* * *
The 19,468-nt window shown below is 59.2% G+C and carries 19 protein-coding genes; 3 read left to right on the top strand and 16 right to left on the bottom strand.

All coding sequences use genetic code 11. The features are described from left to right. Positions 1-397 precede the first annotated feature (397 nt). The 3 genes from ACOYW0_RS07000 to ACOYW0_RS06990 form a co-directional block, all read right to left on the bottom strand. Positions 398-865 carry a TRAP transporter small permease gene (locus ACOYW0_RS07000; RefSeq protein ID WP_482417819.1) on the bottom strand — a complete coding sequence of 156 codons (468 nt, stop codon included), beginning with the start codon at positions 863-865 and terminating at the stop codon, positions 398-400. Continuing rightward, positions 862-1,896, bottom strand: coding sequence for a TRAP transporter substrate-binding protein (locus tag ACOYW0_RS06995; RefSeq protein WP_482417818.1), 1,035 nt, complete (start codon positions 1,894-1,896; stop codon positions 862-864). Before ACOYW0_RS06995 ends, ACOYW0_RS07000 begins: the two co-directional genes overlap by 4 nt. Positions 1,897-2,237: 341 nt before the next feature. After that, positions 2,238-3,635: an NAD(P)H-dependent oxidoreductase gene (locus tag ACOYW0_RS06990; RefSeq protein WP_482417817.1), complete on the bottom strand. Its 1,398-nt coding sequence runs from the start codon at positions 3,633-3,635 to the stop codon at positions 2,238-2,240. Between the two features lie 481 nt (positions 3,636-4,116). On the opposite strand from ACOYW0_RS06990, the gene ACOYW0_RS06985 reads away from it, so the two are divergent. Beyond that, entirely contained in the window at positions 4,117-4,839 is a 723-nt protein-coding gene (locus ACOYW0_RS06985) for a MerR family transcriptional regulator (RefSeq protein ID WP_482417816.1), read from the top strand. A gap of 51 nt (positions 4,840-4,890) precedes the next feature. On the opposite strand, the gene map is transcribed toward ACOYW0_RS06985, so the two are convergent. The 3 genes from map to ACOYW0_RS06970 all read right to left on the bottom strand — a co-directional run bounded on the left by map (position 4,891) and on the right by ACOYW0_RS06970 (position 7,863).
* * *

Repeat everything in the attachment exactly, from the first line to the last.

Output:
The 19,468-nt window shown below is 59.2% G+C and carries 19 protein-coding genes; 3 read left to right on the top strand and 16 right to left on the bottom strand.

All coding sequences use genetic code 11. The features are described from left to right. Positions 1-397 precede the first annotated feature (397 nt). The 3 genes from ACOYW0_RS07000 to ACOYW0_RS06990 form a co-directional block, all read right to left on the bottom strand. Positions 398-865 carry a TRAP transporter small permease gene (locus ACOYW0_RS07000; RefSeq protein ID WP_482417819.1) on the bottom strand — a complete coding sequence of 156 codons (468 nt, stop codon included), beginning with the start codon at positions 863-865 and terminating at the stop codon, positions 398-400. Continuing rightward, positions 862-1,896, bottom strand: coding sequence for a TRAP transporter substrate-binding protein (locus tag ACOYW0_RS06995; RefSeq protein WP_482417818.1), 1,035 nt, complete (start codon positions 1,894-1,896; stop codon positions 862-864). Before ACOYW0_RS06995 ends, ACOYW0_RS07000 begins: the two co-directional genes overlap by 4 nt. Positions 1,897-2,237: 341 nt before the next feature. After that, positions 2,238-3,635: an NAD(P)H-dependent oxidoreductase gene (locus tag ACOYW0_RS06990; RefSeq protein WP_482417817.1), complete on the bottom strand. Its 1,398-nt coding sequence runs from the start codon at positions 3,633-3,635 to the stop codon at positions 2,238-2,240. Between the two features lie 481 nt (positions 3,636-4,116). On the opposite strand from ACOYW0_RS06990, the gene ACOYW0_RS06985 reads away from it, so the two are divergent. Beyond that, entirely contained in the window at positions 4,117-4,839 is a 723-nt protein-coding gene (locus ACOYW0_RS06985) for a MerR family transcriptional regulator (RefSeq protein ID WP_482417816.1), read from the top strand. A gap of 51 nt (positions 4,840-4,890) precedes the next feature. On the opposite strand, the gene map is transcribed toward ACOYW0_RS06985, so the two are convergent. The 3 genes from map to ACOYW0_RS06970 all read right to left on the bottom strand — a co-directional run bounded on the left by map (position 4,891) and on the right by ACOYW0_RS06970 (position 7,863).